No, Lukashenko Is Not Defecting to Europe
Belarussian dictator Alexander Lukashenko just won his fifth presidential "election" in a row. In response, the European Union is about to lift sanctions against him and those actively backing his regime. That's a reason for Russian President Vladimir Putin and his friends to take heart: They too can outlast sanctions without really changing anything.
Once a populist former state farm manager and self-styled corruption fighter, Lukashenko actually won a fair election back in 1994. Neighboring Ukraine is on its fourth president since then, but Lukashenko has managed to hold on to power. Sunday's result, 83 percent, is the best in his career, and the support for opposition candidates has so eroded it is almost statistically insignificant:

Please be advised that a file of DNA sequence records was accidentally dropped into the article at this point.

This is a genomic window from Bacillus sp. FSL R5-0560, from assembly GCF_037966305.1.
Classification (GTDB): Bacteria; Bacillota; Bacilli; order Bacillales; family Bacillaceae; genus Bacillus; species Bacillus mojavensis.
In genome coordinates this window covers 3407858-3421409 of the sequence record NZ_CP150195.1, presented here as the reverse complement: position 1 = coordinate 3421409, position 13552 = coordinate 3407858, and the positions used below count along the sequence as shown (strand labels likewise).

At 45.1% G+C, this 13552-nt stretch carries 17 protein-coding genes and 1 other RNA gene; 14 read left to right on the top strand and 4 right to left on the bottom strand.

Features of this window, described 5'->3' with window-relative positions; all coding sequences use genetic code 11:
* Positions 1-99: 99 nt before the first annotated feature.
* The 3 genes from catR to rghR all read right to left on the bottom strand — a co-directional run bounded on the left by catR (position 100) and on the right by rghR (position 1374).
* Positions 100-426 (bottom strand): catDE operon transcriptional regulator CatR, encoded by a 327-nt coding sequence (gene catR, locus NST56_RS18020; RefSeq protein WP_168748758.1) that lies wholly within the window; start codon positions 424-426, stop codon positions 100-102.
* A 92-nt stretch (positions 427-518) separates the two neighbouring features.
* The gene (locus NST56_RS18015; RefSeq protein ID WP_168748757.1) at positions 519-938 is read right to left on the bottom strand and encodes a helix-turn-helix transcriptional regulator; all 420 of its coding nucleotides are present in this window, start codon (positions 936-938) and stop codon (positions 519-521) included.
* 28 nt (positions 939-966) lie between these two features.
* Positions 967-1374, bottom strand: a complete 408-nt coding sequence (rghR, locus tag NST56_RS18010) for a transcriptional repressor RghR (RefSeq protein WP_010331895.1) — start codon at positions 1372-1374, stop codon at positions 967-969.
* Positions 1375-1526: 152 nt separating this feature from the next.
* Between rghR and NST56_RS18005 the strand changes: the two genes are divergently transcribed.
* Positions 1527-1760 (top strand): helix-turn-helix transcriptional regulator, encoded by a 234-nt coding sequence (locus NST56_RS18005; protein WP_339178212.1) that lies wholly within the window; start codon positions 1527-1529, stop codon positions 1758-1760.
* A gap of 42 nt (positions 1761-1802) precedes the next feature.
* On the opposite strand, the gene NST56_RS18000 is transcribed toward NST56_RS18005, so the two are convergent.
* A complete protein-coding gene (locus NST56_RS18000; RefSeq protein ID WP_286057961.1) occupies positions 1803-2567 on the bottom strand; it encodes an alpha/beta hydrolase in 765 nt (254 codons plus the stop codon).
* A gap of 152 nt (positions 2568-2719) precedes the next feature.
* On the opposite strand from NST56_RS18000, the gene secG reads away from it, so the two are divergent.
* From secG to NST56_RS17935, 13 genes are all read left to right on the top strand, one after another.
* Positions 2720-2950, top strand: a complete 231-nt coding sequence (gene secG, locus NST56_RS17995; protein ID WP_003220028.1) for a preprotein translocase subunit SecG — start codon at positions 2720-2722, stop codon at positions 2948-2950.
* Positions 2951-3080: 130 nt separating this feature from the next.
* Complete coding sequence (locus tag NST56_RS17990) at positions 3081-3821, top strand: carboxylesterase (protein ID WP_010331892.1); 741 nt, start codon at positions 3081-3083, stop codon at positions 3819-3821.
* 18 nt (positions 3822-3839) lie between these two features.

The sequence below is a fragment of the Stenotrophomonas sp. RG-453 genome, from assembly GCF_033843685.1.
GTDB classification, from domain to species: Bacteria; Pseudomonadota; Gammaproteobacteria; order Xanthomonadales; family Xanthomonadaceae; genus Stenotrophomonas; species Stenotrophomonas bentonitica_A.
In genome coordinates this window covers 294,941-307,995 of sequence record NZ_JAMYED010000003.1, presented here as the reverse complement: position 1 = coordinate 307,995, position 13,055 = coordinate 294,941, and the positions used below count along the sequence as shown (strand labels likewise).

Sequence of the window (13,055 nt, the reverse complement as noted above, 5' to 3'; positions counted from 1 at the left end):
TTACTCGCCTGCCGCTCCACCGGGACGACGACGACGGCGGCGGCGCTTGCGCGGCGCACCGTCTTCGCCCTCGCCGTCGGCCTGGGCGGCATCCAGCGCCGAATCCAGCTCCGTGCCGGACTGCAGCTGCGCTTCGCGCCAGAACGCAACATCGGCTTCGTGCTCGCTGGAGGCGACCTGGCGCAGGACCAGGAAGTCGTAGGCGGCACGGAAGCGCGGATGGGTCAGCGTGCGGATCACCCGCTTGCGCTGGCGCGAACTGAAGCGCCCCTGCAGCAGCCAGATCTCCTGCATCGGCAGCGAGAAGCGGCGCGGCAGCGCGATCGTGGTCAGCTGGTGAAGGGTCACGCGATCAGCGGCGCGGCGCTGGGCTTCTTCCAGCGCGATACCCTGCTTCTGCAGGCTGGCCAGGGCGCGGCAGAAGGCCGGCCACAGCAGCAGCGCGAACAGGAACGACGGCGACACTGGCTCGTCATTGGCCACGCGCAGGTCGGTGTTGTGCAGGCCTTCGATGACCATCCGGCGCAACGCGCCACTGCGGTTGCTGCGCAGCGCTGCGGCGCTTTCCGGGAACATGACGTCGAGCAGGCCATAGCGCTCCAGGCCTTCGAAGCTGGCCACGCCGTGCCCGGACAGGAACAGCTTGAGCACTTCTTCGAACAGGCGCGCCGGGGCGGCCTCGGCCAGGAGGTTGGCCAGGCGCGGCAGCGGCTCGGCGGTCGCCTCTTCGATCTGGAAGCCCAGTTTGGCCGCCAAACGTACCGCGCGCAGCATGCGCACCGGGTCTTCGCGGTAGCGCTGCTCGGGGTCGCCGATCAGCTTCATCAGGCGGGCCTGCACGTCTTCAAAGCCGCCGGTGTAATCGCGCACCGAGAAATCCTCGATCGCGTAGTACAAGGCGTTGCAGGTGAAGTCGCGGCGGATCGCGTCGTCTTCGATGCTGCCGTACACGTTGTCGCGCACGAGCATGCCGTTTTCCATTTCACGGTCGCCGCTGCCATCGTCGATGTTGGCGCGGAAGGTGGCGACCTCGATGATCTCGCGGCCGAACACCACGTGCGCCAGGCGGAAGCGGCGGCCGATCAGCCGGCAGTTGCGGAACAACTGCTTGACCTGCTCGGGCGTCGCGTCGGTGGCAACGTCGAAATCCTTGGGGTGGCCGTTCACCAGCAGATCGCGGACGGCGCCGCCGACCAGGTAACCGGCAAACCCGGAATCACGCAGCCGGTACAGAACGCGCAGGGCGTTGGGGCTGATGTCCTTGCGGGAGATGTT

The election results probably don't mean much. In Belarus, media are tightly controlled, street protests have long been put down by force and opposition activists who had the temerity not to leave the country have been in and out of jail. According to official data, about 36 percent of the registered voters cast their ballots ahead of time -- a right Belarussians have if they cannot spare the time on polling day, but also a convenient setup for falsifying the final tally since the early voting is unobserved by any outside organizations.
This environment has not been conducive to the emergence of strong opposition politicians. Svetlana Alexievich, the Belarussian author who won the Nobel Prize in literature last week, is a staunch Lukashenko opponent, but she has nothing but irritation for his opponents. She told a press conference in Berlin last week: